QUINN: For me it’s a game of fishing balls out of the water hazard. [Laughter] So favorite sport then, I guess, is to play would be golf. Do you have a favorite sport to watch?

SLIFER: I enjoy professional football. I’m not a big sports watcher. And I know it’s probably boring to most people but I do like watching professional golf but the season that’s gonna catch me in front of the TV the most is going to be watching NFL.

QUINN: Me, too. I’m an NFL junkie. How about movies? Do you have a favorite movie?

SLIFER: When it comes to movies and books I like history and maybe a little historical fiction. So recently one movie that I saw was Hidden Figures. That was really a nice movie. Combining a story of NASA and the women that played an integral role in getting our astronauts into space, I enjoy those kinds of movies.

QUINN: Okay. Do you have a favorite author?

SLIFER: No, you know, basically the last couple of years I haven’t had the opportunity to spend much time reading. I’ve really dedicated most all of my time to the PTO so I didn’t read too much during the last couple of years.

QUINN: I know what you mean. I still would tell people if they asked me my favorite author is Vince Flynn but I read so much during the day that picking up a book at the end of the day to just sit and read is not usually the thing I’m going to be doing.

SLIFER: It’s not that relaxing to me.

QUINN: Well, how about music? What kind of music do you listen to?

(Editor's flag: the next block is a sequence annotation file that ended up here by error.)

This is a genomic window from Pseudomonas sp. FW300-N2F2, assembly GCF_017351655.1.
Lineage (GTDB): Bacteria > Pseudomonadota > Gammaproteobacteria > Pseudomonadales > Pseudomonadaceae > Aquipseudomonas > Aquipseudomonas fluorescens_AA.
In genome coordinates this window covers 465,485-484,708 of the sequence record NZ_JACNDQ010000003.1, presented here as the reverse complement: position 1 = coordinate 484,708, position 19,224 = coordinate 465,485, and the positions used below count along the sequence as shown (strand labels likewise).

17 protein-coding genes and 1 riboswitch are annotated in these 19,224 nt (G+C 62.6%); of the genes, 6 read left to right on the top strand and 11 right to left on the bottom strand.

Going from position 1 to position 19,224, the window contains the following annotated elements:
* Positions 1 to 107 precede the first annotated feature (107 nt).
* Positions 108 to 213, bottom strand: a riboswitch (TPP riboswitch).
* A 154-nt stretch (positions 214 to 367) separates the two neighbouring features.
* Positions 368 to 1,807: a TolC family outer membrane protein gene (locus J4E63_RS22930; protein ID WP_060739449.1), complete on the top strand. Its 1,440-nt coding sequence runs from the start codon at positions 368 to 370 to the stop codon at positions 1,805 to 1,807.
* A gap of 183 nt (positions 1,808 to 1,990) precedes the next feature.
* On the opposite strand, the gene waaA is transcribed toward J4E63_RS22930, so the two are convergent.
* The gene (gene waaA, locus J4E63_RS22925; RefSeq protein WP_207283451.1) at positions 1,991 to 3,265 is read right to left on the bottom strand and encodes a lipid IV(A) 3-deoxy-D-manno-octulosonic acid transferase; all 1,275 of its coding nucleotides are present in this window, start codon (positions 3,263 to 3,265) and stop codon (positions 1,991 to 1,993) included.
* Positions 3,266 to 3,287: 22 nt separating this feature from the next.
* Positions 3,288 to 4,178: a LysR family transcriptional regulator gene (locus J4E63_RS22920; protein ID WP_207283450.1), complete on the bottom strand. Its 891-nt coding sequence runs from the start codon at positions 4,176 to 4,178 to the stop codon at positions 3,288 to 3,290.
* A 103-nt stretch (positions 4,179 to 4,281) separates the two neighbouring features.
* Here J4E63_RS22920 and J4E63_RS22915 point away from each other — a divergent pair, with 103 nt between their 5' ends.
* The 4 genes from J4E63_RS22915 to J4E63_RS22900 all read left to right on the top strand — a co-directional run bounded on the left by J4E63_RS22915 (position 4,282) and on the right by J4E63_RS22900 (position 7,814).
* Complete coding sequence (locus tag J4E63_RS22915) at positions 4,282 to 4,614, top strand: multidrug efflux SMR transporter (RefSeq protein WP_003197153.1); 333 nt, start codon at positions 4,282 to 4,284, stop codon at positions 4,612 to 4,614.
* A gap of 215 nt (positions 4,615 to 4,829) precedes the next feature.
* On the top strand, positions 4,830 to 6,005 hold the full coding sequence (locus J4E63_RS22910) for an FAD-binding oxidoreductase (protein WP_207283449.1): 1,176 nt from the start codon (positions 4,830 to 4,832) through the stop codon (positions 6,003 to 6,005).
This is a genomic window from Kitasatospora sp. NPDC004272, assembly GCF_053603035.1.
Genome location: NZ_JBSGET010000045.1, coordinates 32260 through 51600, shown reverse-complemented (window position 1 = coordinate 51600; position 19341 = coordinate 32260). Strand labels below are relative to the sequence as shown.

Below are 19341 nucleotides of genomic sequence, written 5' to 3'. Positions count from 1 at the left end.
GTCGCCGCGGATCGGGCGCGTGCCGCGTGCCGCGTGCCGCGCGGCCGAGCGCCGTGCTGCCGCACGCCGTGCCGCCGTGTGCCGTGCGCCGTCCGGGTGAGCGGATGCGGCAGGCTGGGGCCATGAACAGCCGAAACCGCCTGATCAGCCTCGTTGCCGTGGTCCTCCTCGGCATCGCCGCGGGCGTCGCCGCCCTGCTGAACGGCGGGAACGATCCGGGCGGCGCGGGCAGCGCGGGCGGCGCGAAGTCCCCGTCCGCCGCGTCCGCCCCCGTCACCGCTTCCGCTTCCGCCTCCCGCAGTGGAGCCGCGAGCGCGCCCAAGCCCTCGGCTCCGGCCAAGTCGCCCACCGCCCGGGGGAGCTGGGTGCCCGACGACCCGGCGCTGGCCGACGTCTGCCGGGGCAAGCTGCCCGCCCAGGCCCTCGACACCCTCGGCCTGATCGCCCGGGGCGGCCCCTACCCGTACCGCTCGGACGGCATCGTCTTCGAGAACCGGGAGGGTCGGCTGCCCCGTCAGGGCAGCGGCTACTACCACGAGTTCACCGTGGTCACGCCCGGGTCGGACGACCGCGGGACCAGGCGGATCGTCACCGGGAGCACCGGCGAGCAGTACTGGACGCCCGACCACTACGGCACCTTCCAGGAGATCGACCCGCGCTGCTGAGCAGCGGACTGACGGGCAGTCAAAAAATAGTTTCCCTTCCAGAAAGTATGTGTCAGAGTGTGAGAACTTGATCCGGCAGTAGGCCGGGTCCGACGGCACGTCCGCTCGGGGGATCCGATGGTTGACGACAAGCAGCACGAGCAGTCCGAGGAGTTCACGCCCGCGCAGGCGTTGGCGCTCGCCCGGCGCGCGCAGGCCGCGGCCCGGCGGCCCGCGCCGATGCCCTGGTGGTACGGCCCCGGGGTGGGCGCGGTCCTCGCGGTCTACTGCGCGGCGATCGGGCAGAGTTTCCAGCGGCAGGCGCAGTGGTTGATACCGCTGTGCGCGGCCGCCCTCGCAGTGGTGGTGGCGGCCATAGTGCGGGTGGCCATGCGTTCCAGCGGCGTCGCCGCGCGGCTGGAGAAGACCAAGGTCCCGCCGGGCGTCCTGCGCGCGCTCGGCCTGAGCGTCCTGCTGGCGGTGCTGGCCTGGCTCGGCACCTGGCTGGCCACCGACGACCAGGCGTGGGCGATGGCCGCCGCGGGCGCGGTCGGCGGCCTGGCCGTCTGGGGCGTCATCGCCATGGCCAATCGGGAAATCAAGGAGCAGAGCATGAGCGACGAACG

SLIFER: Ah, you know, I’m still stuck in the 70s. I like a little of everything but if you look at my iPad or my iPod the one thing that you won’t find a lot on there is country music. Other than that you’ll find just about anything.

QUINN: Really?

SLIFER: Yeah.

QUINN: So what would be the top two or three songs on your 25 most played list?

SLIFER: Oh, god. I’m not sure I want to answer that. [Laughter]

QUINN: You’re going to plead the 5th on music, huh? That’s fine. Mine would probably be embarrassing too ‘cause where I listen to music most is when I work out. You know, and when you’re working out you’re listening to different kind of music than you might want to admit to really liking.

SLIFER: Believe it or not for the last year or so I’ve been on a disco kick. For some reason just turning that on in the background when I’m at home working –

QUINN: The Bee Gees?

SLIFER: See, that’s why I don’t want to admit this stuff.

QUINN: No, and that’s fine. Barry Gibb he is definitely a Hall of Famer with 40 Top 40 hits, that’s remarkable. It’s all about creativity, right? I mean they’re just creative in a different way.

SLIFER: Yeah, I can sit for a long time with Santana playing or Steely Dan or I don’t know, it’s just I’m certainly not in the same genre as Millennials so there’s a different taste there.

QUINN: Okay. Well, let’s get to something maybe we’re both a little bit more comfortable talking about, maybe: Sci-fi. Are you into science fiction?

SLIFER: You know, I’m not a big science fiction fan.

QUINN: Really?

SLIFER: Yeah.

QUINN: So if I were to say Star Wars or Star Trek would you have a big preference or neither or both or –

SLIFER: I like Star Trek over Star Wars.

QUINN: Okay. Good, you’ve redeemed yourself here. [Laughter] I’m a big Trekkie, because not that there’s anything wrong with Star Wars I think Star Wars is probably more science fantasy and Star Trek is more science engineering geek science.

SLIFER: Exactly. And I agree with you.